An international team of researchers from the University of Cologne (Germany), Radboud University Nijmegen (The Netherlands), the Ioffe Institute and the Prokhorov General Physics Institute (Russia) has discovered a new mechanism to control spin-lattice interaction using ultrashort terahertz (THz) pulses (terahertz means 1012 hertz).
This mechanism can open up new and elegant ways to control propagation of spin waves and thus make an important step to conceptually new technologies of data processing in future. The results have been published in Science.
Currently magnetic data recording is dominating data storage technology. It is estimated that soon, more than 7% of the world’s energy production will be spent on data storage centers. Hence there is an urgent demand to develop new technologies to process and store data using ultrafast processes in an energy efficient manner.
Spin-lattice interaction plays a decisive role in magnetic recording processes, where a spin is the elementary magnetic moment of an electron, whose orientation control (up and down) is the base of modern binary computer systems. The scientists used special antiferromagnets in their study—materials in which the ordered spins of electrons align in a regular pattern with neighboring spins pointing in opposite directions. The collective motion of spins in these materials, so-called spin waves, are typically ten times faster than their counterparts in traditional ferromagnetic materials. In contrast to electrons, such spin waves practically do not interact with the crystal lattice and thus can propagate over microscopic distances without losses. In the future spintronics could replace traditional electronics and function as a carrier of information in a magnetic material. This brings the potential for much faster and efficient data processing. At the same time, the weak interaction makes control over propagation of the spin waves challenging. The scientists then ‘drive’ the spin-lattice coupling by applying an ultrashort terahertz pulse.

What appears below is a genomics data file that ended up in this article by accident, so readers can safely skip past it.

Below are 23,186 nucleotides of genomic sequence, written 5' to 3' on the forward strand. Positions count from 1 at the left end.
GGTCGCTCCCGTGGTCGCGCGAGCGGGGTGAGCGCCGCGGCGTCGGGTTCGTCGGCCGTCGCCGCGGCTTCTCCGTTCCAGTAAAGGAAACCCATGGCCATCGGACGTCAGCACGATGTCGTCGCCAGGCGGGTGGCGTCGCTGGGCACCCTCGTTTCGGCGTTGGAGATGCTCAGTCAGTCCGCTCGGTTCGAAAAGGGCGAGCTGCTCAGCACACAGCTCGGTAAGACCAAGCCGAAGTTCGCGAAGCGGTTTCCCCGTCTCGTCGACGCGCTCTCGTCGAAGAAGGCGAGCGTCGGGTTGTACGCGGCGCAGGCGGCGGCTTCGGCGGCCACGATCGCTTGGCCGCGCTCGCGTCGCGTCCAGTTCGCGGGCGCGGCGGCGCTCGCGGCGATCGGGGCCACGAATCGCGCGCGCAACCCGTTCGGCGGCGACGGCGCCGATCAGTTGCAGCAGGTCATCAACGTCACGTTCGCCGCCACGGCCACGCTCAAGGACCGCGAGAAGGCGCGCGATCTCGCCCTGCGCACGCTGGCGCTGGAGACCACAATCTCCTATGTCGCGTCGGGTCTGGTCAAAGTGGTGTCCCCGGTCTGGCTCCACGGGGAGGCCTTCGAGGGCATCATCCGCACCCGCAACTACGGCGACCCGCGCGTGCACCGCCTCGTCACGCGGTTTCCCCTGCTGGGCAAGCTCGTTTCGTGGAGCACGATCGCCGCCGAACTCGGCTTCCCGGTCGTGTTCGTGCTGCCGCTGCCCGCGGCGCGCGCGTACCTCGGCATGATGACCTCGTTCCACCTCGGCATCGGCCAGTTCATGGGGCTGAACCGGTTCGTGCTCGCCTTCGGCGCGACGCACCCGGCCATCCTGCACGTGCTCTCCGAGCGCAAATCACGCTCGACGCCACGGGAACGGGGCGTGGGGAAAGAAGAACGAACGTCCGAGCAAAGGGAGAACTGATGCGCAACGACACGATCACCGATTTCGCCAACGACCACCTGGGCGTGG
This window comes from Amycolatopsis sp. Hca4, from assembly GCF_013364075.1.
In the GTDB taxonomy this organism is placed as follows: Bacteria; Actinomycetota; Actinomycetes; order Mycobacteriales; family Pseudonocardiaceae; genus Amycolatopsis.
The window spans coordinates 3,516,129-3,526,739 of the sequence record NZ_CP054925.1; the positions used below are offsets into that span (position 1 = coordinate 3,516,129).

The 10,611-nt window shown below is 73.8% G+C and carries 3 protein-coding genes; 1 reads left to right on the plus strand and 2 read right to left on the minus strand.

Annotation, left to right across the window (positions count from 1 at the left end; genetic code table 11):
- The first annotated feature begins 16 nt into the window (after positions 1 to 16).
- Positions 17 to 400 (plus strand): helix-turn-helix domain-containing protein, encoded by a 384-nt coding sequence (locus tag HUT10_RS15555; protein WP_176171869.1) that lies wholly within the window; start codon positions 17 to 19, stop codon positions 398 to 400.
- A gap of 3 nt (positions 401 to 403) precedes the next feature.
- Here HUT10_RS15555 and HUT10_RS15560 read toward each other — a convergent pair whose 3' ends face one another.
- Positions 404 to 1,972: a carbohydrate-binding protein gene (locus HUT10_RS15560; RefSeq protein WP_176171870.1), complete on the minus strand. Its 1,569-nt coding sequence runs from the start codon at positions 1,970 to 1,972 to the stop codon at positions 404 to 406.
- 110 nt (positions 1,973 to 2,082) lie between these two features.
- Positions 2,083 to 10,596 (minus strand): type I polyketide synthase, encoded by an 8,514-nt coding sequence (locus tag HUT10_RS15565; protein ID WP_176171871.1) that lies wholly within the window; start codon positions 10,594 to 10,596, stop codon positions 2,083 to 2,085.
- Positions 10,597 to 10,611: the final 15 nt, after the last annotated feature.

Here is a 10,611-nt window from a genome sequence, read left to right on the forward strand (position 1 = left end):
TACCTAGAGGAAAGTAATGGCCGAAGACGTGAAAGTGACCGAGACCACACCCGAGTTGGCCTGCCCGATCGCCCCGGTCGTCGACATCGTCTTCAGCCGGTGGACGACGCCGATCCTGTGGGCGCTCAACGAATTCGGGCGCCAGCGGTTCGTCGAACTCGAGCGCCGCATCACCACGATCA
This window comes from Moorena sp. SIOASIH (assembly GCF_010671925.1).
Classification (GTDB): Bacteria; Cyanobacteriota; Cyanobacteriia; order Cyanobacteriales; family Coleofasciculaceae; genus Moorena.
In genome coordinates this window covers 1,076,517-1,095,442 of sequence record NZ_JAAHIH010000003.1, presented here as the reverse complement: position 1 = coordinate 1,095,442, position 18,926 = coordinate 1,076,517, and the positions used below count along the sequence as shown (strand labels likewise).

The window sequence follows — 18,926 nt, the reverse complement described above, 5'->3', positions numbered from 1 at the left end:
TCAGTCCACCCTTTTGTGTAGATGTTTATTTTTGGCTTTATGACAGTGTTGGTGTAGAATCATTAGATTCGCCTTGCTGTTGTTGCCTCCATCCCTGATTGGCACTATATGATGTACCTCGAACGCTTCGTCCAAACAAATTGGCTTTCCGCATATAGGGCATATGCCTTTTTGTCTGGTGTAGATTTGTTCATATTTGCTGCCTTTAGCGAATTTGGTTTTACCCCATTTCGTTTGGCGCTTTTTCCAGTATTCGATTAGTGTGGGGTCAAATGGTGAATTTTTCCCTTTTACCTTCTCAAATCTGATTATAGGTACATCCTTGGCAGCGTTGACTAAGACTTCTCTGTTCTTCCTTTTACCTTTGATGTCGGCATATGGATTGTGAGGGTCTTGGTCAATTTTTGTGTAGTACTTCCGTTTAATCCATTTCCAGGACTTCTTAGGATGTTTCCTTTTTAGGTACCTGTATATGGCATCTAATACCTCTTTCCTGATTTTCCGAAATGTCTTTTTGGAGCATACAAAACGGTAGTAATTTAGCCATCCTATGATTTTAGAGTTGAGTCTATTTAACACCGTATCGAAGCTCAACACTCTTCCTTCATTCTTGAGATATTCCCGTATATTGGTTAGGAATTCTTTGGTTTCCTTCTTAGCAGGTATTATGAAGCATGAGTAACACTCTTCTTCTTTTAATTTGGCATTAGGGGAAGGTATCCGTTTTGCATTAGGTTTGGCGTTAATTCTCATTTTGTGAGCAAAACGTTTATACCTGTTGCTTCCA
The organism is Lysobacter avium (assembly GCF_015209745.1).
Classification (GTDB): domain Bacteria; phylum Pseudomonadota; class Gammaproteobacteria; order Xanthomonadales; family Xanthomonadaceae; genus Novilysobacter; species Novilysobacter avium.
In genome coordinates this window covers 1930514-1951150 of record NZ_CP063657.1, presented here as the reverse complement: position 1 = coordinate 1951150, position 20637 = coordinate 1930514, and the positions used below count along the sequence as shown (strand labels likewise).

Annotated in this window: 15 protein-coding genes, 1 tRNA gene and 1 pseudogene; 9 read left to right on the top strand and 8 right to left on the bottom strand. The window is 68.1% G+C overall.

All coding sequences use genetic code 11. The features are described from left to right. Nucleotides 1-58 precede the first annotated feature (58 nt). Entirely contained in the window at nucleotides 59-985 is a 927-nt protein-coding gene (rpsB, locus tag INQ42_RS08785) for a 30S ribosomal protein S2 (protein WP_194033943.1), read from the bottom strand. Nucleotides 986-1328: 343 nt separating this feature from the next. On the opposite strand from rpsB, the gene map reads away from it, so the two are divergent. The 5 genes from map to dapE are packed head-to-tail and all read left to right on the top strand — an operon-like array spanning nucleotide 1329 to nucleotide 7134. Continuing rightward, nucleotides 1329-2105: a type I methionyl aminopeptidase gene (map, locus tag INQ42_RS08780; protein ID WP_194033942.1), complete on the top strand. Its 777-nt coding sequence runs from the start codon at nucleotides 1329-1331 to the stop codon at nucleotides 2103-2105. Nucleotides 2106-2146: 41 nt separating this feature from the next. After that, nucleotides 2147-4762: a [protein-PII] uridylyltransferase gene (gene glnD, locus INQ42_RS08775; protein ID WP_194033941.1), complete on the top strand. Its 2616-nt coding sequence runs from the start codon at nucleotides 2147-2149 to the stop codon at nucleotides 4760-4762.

Dr. Evgeny Mashkovich, senior researcher, Optical Condensed Matter Science group, Institute for Experimental Physics, University of Cologne said: “We showed that we can now control the interaction between lattice and spin waves and, moreover, make it a strong interaction. I believe that this discovery is an important step towards conceptually new technologies for ultra-fast data processing and efficient data storage in the future.”
Article: Terahertz light–driven coupling of antiferromagnetic spins to lattice
Science has published an article written by Evgeny A. Mashkovich, Institute for Molecules and Materials, Radboud University, 6525 AJ Nijmegen, Netherlands, and Institute of Physics II, University of Cologne, D-50937 Cologne, Germany, Kirill A. Grishunin, Institute for Molecules and Materials, Radboud University, 6525 AJ Nijmegen, Netherlands. Roman M. Dubrovin, Ioffe Institute, Russian Academy of Sciences, St. Petersburg 194021, Russia, Anatoly K. Zvezdin, Prokhorov General Physics Institute, Russian Academy of Sciences, Moscow 119991, Russia, and Moscow Institute of Physics and Technology, Dolgoprudnyi 141700, Russia. Roman V. Pisarev, Ioffe Institute, Russian Academy of Sciences, St. Petersburg 194021, Russia, and Alexey V. Kimel, Institute for Molecules and Materials, Radboud University, 6525 AJ Nijmegen, Netherlands.
Abstract: “Understanding spin-lattice coupling represents a key challenge in modern condensed matter physics, with crucial importance and implications for ultrafast and two-dimensional magnetism. The efficiency of angular momentum and energy transfer between spins and the lattice imposes fundamental speed limits on the ability to control spins in spintronics, magnonics, and magnetic data storage. We report on an efficient nonlinear mechanism of spin-lattice coupling driven by terahertz light pulses. A nearly single-cycle terahertz pulse resonantly interacts with a coherent magnonic state in the antiferromagnet cobalt difluoride (CoF2) and excites the Raman-active terahertz phonon. The results reveal the distinctive functionality of antiferromagnets that allows ultrafast spin-lattice coupling using light.“